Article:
Oil on canvas (1872)
16 October 1827
|Died||16 January 1901 (aged 73)|
|Isle of the Dead|
He was born in Basel. His father, Christian Frederick Böcklin (b. 1802), was descended from an old family of Schaffhausen, and engaged in the silk trade. His mother, Ursula Lippe, was a native of the same city. Arnold studied at the Düsseldorf academy under Schirmer, and became a friend of Anselm Feuerbach. He is associated with the Düsseldorf school of painting. Schirmer, who recognized in him a student of exceptional promise, sent him to Antwerp and Brussels, where he copied the works of Flemish and Dutch masters. Böcklin then went to Paris, worked at the Louvre, and painted several landscapes.
After serving his time in the army, Böcklin set out for Rome in March 1850. In Rome, he married Angela Rosa Lorenza Pascucci in 1853. The many sights of Rome were a fresh stimulus to his mind. These new influences brought allegorical and mythological figures into his compositions. In 1856 he returned to Munich, and remained there for four years.
He then exhibited the Great Park, one of his earliest works, in which he treated ancient mythology. Of this period are his Nymph and Satyr, Heroic Landscape (Diana Hunting), both of 1858, and Sappho (1859). These works, which were much discussed, together with Lenbach's recommendation, gained him appointment as professor at the Weimar academy. He held the office for two years, painting the Venus and Love, a Portrait of Lenbach, and a Saint Catherine.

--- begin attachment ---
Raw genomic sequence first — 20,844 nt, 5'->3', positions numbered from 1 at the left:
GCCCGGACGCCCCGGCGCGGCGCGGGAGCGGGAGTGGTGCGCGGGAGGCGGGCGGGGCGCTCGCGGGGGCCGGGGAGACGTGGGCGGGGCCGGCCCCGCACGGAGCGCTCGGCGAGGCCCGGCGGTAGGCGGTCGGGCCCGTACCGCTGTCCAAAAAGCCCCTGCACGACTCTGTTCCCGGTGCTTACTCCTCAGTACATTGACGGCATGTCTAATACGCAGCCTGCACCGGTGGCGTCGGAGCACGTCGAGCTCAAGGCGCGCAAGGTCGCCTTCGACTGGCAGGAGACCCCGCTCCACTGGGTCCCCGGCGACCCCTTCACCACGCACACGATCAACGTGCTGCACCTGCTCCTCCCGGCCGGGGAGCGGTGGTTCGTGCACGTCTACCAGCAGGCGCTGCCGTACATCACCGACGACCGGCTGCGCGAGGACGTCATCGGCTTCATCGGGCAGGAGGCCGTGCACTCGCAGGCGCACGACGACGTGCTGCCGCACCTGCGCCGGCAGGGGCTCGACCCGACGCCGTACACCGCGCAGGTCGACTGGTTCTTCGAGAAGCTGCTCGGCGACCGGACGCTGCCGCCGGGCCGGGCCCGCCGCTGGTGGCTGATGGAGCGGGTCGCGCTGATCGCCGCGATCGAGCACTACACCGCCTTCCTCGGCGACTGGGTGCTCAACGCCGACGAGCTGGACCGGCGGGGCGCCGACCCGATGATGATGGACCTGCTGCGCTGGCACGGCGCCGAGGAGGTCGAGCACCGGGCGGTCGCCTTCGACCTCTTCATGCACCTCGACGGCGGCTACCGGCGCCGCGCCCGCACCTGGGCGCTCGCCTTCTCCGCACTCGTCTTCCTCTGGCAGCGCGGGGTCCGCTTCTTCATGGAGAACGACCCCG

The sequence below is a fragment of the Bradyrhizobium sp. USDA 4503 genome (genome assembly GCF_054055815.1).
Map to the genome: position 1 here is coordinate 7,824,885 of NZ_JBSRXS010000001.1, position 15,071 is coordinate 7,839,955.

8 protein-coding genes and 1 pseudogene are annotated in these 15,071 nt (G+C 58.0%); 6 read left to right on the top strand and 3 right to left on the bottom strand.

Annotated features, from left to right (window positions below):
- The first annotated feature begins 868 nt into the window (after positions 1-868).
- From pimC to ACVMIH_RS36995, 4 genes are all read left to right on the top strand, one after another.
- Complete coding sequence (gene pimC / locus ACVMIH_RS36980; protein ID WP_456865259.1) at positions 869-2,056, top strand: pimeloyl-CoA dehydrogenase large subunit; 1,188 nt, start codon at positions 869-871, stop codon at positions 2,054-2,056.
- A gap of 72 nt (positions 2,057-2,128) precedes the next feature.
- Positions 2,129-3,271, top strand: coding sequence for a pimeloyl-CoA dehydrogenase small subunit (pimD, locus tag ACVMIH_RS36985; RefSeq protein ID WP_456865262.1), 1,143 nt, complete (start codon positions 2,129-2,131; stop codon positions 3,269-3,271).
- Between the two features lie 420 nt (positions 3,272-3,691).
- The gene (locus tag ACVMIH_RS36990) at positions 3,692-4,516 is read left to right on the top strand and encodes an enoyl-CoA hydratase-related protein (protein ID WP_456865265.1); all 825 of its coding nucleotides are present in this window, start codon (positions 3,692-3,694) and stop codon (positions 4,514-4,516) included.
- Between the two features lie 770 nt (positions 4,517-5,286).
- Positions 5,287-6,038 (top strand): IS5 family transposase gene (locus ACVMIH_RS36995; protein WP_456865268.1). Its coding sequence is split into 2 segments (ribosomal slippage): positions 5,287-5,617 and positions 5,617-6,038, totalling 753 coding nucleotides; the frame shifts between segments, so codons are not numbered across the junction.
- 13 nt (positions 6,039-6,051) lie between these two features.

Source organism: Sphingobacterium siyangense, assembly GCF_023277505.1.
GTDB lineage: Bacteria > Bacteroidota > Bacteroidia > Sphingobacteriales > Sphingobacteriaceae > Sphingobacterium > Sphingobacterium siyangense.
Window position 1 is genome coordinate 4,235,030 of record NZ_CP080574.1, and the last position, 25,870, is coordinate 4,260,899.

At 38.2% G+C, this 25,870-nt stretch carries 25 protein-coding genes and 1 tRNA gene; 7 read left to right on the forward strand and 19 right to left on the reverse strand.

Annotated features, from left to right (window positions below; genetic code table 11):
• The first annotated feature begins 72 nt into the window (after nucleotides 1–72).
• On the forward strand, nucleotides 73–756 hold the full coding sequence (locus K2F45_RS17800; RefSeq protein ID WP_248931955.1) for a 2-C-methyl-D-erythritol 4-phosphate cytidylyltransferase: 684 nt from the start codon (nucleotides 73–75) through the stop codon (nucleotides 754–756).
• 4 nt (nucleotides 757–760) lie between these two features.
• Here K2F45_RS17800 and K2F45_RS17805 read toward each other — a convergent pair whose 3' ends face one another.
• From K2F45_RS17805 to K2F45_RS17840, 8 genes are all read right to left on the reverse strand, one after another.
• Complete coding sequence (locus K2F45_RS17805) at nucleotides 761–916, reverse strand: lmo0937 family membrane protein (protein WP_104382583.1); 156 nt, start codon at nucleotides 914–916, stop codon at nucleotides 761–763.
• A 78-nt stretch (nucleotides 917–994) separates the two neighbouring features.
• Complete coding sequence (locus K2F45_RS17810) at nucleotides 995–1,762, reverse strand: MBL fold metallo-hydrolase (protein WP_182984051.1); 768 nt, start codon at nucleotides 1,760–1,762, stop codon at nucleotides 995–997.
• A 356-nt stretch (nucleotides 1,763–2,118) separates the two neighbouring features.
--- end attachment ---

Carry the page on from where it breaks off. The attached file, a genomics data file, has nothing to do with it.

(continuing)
He returned to Rome from 1862 to 1866, and there gave his fancy and his taste for violent colour free play in his Portrait of Mme Böcklin, and in An Anchorite in the Wilderness (1863), a Roman Tavern, and Villa on the Seashore (1864). He returned to Basel in 1866 to finish his frescoes in the gallery, and to paint, besides several portraits, The Magdalene with Christ (1868), Anacreon's Muse (1869), and A Castle and Warriors (1871). His Portrait of Myself, with Death playing a violin (1872), was painted after his return again to Munich, where he exhibited Battle of the Centaurs, Landscape with Moorish Horsemen and A Farm (1875). From 1876 to 1885 Böcklin was working at Florence, and painted a Pietà, Ulysses and Calypso, Prometheus, and the Sacred Grove.
Influenced by Romanticism, Böcklin's symbolist use of imagery derived from mythology and legend often overlapped with the aesthetic of the Pre-Raphaelites. Many of his paintings portray mythological subjects in settings involving classical architecture, often allegorically exploring death and mortality in the context of a strange, fantasy world.
Böcklin is best known for his five versions (painted 1880 to 1886) of the Isle of the Dead, which partly evokes the English Cemetery, Florence, which was close to his studio and where his baby daughter Maria had been buried. An early version of the painting was commissioned by a Madame Berna, a widow who wanted a painting with a dreamlike atmosphere.
Böcklin exercised an influence on Giorgio de Chirico, and on Surrealist painters like Max Ernst and Salvador Dalí. When asked who was his favorite painter, Marcel Duchamp controversially named Arnold Böcklin as having a major influence on his art. Whether Duchamp was serious in this assertion is still debated.
H. R. Giger has a picture called Hommage to Boecklin, based upon Isle of the Dead.
Böcklin's paintings, especially Isle of the Dead, inspired several late-Romantic composers.
Roger Zelazny titled one of his novels Isle of the Dead after Böcklin's paintings, and an Ace books edition featured a cover painting by Dean Ellis that was deliberately reminiscent of Böcklin's work.